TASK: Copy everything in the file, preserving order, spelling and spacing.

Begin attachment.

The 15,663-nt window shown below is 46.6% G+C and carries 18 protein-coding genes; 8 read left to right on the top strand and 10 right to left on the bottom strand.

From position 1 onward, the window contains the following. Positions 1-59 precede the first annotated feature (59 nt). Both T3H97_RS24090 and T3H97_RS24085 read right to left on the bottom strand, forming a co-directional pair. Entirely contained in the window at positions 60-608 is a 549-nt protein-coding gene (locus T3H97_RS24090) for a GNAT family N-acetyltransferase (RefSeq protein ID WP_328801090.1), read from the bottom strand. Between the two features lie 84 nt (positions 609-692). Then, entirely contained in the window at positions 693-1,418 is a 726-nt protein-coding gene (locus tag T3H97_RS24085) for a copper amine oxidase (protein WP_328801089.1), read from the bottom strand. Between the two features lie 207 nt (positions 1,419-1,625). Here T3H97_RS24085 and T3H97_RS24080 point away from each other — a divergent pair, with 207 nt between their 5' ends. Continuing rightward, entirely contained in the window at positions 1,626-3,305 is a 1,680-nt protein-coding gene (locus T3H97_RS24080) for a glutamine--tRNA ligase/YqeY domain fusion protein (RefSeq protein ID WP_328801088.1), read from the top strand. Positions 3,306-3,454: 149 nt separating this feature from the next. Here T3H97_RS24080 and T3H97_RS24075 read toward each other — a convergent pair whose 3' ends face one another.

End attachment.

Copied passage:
The 15,663-nt window shown below is 46.6% G+C and carries 18 protein-coding genes; 8 read left to right on the top strand and 10 right to left on the bottom strand.

From position 1 onward, the window contains the following. Positions 1-59 precede the first annotated feature (59 nt). Both T3H97_RS24090 and T3H97_RS24085 read right to left on the bottom strand, forming a co-directional pair. Entirely contained in the window at positions 60-608 is a 549-nt protein-coding gene (locus T3H97_RS24090) for a GNAT family N-acetyltransferase (RefSeq protein ID WP_328801090.1), read from the bottom strand. Between the two features lie 84 nt (positions 609-692). Then, entirely contained in the window at positions 693-1,418 is a 726-nt protein-coding gene (locus tag T3H97_RS24085) for a copper amine oxidase (protein WP_328801089.1), read from the bottom strand. Between the two features lie 207 nt (positions 1,419-1,625). Here T3H97_RS24085 and T3H97_RS24080 point away from each other — a divergent pair, with 207 nt between their 5' ends. Continuing rightward, entirely contained in the window at positions 1,626-3,305 is a 1,680-nt protein-coding gene (locus T3H97_RS24080) for a glutamine--tRNA ligase/YqeY domain fusion protein (RefSeq protein ID WP_328801088.1), read from the top strand. Positions 3,306-3,454: 149 nt separating this feature from the next. Here T3H97_RS24080 and T3H97_RS24075 read toward each other — a convergent pair whose 3' ends face one another.